Yesterday, American Banker reported that, even a year after they were busted in the “robo-signing” scandal, the nation’s biggest banks are still fabricating foreclosure documents. (As a reminder, the robo-signing mess involved banks approving thousands of foreclosures without verifying basic information and using fraudulent documents during court cases.) In several instances, banks were attempting to transfer mortgages between financial firms that went out of business years ago.
And as the Associated Press noted today, robo-signing is far from a new practice. In fact, county officials have found robo-signed documents dating back to 1998:
At the time, “robo-signing” was thought to be contained to the affidavits that banks file when a mortgage is issued and somebody buys a house. The documents are used to prove they have the right foreclosure if the homeowner isn’t making mortgage payments. Companies that process mortgages said they were so overwhelmed with paperwork that they cut corners.
But now, as county officials review years’ worth of mortgage paperwork, in some cases combing through one page at a time, they are finding suspect signatures — either signed with the same name by dozens of different people, improperly notarized or signed without a review of the facts in the paperwork — on all sorts of mortgage documents, dating as far back as 1998, The Associated Press has found.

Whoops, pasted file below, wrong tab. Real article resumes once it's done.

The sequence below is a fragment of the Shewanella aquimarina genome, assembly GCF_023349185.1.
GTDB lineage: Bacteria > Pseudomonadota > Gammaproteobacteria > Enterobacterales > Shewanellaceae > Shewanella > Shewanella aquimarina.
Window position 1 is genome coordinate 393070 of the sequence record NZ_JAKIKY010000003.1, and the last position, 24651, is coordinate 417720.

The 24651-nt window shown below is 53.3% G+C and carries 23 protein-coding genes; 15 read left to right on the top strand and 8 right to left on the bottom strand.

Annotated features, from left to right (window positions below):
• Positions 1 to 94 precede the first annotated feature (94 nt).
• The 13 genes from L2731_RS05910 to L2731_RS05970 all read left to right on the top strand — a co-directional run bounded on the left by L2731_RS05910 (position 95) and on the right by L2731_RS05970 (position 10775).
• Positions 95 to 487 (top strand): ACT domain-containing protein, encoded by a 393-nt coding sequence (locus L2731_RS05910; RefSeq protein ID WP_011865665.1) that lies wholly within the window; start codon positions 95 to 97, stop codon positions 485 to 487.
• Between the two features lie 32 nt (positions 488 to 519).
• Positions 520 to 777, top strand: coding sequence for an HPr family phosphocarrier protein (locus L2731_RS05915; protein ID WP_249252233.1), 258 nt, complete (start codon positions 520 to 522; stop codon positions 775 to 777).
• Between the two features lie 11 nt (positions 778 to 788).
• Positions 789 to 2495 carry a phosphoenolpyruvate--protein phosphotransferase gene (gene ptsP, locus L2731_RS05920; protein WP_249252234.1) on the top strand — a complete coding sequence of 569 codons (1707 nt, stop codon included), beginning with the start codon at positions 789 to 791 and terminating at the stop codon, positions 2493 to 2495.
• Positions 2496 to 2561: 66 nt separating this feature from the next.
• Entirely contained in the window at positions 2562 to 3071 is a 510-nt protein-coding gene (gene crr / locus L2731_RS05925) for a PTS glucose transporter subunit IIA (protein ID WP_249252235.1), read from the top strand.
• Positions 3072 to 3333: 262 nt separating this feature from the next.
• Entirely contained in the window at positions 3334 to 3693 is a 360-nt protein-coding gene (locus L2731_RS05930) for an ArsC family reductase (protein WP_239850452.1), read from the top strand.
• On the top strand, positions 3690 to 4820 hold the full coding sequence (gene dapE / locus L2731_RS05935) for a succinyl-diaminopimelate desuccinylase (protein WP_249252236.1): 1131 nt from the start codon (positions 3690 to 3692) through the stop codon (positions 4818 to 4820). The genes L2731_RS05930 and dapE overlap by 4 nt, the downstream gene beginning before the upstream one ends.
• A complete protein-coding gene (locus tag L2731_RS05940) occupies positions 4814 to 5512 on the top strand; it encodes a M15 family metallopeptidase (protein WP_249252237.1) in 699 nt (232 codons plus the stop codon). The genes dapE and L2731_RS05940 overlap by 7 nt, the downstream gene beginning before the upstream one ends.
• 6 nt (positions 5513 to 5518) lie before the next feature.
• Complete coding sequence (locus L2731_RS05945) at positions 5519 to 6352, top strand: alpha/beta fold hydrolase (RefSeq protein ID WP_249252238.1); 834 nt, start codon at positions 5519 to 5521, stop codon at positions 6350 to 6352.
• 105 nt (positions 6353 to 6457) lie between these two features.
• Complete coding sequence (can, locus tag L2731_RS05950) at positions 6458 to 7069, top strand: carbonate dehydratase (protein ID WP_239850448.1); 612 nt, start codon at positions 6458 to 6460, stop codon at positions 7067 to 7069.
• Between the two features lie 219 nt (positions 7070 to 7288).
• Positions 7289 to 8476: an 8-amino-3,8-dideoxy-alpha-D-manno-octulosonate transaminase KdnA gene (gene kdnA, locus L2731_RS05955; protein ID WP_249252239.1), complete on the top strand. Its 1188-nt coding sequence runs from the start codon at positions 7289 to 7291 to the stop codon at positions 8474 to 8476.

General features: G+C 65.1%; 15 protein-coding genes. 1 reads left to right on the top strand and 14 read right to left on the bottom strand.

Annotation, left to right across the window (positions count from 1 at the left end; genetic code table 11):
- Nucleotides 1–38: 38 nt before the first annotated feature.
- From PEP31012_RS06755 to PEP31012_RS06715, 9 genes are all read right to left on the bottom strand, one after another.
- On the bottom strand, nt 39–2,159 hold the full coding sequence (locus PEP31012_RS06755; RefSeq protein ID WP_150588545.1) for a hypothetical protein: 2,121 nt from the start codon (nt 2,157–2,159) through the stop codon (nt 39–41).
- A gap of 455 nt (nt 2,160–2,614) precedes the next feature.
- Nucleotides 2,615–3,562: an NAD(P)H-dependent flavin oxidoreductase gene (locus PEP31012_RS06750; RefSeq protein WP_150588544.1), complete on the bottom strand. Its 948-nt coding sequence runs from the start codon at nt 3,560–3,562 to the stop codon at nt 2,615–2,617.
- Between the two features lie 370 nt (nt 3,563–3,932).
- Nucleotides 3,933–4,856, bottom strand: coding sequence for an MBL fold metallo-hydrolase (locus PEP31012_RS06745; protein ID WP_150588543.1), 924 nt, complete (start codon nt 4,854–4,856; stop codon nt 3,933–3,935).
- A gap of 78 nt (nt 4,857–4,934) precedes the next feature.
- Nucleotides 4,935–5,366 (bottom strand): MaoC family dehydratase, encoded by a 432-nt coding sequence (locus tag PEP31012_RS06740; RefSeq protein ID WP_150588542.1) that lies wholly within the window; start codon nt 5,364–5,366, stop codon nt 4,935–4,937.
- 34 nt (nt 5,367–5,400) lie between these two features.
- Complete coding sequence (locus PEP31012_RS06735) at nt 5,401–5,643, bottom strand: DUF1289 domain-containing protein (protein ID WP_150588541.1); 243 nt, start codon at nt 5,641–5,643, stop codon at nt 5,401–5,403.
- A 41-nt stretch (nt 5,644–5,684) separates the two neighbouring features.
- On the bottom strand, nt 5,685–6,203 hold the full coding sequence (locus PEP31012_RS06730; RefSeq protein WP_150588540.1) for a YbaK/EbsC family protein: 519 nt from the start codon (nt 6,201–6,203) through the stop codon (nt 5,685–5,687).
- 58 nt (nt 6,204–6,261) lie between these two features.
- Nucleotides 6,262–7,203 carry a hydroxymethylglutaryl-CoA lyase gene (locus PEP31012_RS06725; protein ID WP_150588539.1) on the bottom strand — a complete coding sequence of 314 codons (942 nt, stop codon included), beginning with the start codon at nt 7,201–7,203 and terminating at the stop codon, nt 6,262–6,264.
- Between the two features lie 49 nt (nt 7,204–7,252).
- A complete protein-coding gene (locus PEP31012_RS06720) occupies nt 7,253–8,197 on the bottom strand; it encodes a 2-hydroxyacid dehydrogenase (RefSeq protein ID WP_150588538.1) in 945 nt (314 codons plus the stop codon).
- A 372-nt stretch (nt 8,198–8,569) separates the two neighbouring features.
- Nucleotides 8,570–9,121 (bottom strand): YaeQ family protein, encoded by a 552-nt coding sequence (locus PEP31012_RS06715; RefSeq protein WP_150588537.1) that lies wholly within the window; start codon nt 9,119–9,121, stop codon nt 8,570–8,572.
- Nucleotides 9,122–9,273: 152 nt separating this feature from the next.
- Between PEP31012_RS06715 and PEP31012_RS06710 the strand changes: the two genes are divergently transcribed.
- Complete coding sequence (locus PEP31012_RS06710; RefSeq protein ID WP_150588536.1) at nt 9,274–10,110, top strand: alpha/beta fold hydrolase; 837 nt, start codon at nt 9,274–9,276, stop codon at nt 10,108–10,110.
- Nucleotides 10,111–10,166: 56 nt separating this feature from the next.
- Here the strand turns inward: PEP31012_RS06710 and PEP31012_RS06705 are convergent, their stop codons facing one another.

In just one North Carolina county, “a sample of 6,100 mortgage documents filed since 2006 turned up 74 percent with questionable signatures.” We’ve noted previously that 75 percent of mortgage transfers in one Massachusetts county were found to be invalid. Judges in several states have begun throwing out foreclosure cases when banks present robo-signed or otherwise fraudulent documents.
As NASDAQ.com columnist Daniel Pereira wrote, “these reports paint a picture of a banking industry gone completely off the rails (as if that wasn’t common knowledge), cutting corners and flat-out lying about who owns which mortgages, what they’re worth and where they are stored.” Yesterday, the Federal Reserve sanctioned mega-bank Goldman Sachs for its role in the robo-signing mess.